Following my much appreciated series of reviews about oft-forgotten literary and cinematic spies of the sixties and seventies - all available on the archived site - here are my thoughts on another of those once popular but now barely remembered authors Victor Canning, a prolific writer who sold millions of books in the fifties and sixties.
These novels are nominally about the private investigator Rex Carver, but are linked by a shadowy unnamed department of the British Security Service led by the unscrupulous Sutcliffe.
THE LIMBO LINE
Reader’s Digest is quoted thus on the front cover of my 1966 printing of Victor Canning’s The Limbo Line: “One of the six finest thriller writers in the world.” I’d be interested to know why ‘six’ were chosen and not five or ten. I’d also like to know who to compare the author with as my introduction to Mr Canning was somewhat underwhelming.
This is a stand-alone thriller which introduces the reader to the murky world of espionage through the eyes of the semi-retired secret operative Richard Manston. He’s persuaded back into the fold by Sutcliffe, his challenging ex-superior. Sutcliffe is described as a “humpty dumpty figure… more muscle than fat… you could never pick the right moment to be wary.” A canny operator, Sutcliffe tempts Manston with the offer of a free evening’s theatre, wining and dining in return for his assessment of a Russian ballerina; Manston needs to decide if she is a candidate ripe for counter-defection. Her name is Irina Tovskaya and it turns out she is indeed under Soviet surveillance, although she is not a foreign agent. Manston’s personal and professional curiosity, as well as his chivalric instinct, is aroused. He takes the case more in a vain hope of keeping her safe – both from the Russians and from Sutcliffe. The ensuing chase across France sees the pair mixed with a host of nasties from the secret Communist communication and kidnap divisions AGRIP and LIMBO.
There is a tremendous level of detail in this story and I found it, for the most part, heavy going. As a writer Canning seems very concerned about character and place and a lot less interested in action. Now I’m all for strong personalities and great locations, but not if it’s going to slow the pace of life to a crawl. There is some excitement: a gun fight in a hotel room instigated by the telecoms transcribe Ludmilla, who shoots from the hip in the nude; there’s a fairly satisfying climatic few pages as the Countess Estelle Longeau-du-Quercy is exposed by the false cleric Father Dorat; Manston and Irinia’s imprisonment in a cold, barred and seemingly impregnable cave has the spark of authentic danger.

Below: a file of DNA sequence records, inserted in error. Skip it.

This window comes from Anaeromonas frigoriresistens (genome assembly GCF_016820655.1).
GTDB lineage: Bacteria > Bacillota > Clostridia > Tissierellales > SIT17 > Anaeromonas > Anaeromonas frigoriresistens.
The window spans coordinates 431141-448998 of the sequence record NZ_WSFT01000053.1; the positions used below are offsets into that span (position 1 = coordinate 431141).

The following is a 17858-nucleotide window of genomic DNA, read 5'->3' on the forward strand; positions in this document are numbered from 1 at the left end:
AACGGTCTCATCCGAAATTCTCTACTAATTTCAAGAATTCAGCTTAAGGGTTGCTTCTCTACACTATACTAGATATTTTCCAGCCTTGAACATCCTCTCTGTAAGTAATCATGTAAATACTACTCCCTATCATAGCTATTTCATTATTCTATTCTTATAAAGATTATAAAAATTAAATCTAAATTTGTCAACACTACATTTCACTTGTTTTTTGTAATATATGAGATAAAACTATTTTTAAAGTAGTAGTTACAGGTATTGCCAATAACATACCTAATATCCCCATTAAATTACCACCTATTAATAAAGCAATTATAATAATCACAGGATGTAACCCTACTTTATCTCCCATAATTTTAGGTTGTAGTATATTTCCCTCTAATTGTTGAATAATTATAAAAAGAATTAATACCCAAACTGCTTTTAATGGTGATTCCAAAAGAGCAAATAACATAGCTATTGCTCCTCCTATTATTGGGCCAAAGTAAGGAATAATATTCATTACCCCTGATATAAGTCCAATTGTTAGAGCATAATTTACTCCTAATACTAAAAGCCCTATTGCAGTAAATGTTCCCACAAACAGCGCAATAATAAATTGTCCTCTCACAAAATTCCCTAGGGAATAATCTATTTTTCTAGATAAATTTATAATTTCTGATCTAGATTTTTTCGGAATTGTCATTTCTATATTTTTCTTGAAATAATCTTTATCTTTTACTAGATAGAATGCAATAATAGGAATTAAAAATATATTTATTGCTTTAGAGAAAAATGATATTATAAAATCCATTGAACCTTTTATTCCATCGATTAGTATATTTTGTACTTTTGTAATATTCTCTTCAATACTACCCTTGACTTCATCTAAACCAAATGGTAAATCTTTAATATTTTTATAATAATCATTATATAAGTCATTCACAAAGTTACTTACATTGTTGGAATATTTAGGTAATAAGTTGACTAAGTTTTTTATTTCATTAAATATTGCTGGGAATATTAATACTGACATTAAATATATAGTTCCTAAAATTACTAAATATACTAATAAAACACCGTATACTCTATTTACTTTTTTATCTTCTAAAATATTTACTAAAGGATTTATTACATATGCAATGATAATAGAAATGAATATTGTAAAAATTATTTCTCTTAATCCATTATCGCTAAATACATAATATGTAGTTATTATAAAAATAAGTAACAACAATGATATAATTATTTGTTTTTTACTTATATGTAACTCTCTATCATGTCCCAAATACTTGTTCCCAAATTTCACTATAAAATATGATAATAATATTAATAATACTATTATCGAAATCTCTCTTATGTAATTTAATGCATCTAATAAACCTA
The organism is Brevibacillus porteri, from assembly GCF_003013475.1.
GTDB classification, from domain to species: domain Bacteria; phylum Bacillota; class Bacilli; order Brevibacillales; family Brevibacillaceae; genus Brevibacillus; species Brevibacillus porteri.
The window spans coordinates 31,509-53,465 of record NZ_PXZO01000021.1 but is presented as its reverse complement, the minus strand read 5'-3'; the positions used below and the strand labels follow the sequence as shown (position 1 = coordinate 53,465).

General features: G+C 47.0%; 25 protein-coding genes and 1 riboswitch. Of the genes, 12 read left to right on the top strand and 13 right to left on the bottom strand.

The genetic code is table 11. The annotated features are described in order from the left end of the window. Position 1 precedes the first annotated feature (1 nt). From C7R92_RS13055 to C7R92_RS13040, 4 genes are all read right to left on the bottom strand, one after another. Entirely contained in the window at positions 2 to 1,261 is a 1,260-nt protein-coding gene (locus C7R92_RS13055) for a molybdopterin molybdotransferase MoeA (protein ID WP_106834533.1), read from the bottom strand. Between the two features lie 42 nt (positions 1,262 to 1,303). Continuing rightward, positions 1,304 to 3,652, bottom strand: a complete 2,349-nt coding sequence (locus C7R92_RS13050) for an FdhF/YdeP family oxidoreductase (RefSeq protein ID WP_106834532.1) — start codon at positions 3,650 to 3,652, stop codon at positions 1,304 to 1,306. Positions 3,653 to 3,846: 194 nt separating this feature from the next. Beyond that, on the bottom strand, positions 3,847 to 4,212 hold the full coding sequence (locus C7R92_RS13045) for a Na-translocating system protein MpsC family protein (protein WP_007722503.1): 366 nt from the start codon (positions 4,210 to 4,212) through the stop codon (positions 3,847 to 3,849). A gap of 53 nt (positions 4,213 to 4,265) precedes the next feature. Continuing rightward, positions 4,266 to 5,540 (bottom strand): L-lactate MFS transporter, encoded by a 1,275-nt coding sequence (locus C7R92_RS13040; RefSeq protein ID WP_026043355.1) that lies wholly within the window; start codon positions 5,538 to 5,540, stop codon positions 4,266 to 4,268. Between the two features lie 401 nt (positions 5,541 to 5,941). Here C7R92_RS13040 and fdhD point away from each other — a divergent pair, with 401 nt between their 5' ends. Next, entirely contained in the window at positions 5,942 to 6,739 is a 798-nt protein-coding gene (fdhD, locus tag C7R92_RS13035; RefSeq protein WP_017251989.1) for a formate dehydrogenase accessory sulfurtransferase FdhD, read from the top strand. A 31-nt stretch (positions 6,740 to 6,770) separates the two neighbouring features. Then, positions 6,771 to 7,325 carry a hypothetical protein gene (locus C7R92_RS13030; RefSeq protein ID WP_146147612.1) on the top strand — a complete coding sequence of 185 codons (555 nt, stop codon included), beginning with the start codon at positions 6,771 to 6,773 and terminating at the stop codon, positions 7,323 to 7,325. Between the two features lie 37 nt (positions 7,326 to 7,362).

Yet, as befits a novel so concerned with people, it is the characters which most intrigue. The wily Sutcliffe, the white knight Manston, the chillingly considered Oleg, his hot-blooded lover Ludmilla, the nervous and tragic romantic Alexandre, murdered for being a double agent. These are all fine portraits, believable and likeable / dislikeable. Canning has a gift for turning his villains into sympathetic anti-heroes and his good guys into hard-as-stone horrids. I particularly enjoyed the unsteady relationship between Oleg and Ludmilla, tinged with a desperate need for personal satisfaction among the grime of the everyday, the necessity to fulfil the Soviet stereotype. Eventually everyone’s hands are sullied in this “dirty business.” All, that is, except the heroine Irina. Oddly she hardly registered with me, being merely the McGuffin of the exercise. Like the author, Sutcliffe isn’t remotely interested in her plight. His sole aim, transposed devilishly onto Manston, is the destruction of the Limbo Line, a covert Soviet operation committed to the kidnap and rebranding of defectors, who on their manufactured returns to the USSR are set up as true enemies of capitalism who despised their time in the west.
The details of the overarching plot really didn’t interest me at all and it’s disappointing Canning chooses to concentrate on the machinations of the espionage game for long stretches of his narrative instead of the drive and purpose of Manston, a steely and resourceful figure who escapes, survives and triumphs despite numerous setbacks caused by his ineffectual colleagues. Sutcliffe remains aloof from it all. It is no surprise the two men, master and servant, share several barbed conversations: “I’m here, but don’t think I approve,” says Manston; “As long as you are here,” comes the unsympathetic reply. When Irina is snatched from her London flat the two men observe proceedings form a neighbouring building. Manston’s bouquet of flowers becomes his own spoilt soul, “bruised petals scattered on bare boards.”
I enjoy this turn of oblique writing, but there’s too much of it in The Limbo Line and the repetitiveness drags. The novel couldn’t retain my interest for very long and I found I was reading it in shorter and shorter sections. The precise, intimate descriptions seem to lose meaning in the telling. I was missing any joy for everything in Canning’s world, certainly that represented by Richard Manston and The Limbo Line, seems terribly heartless.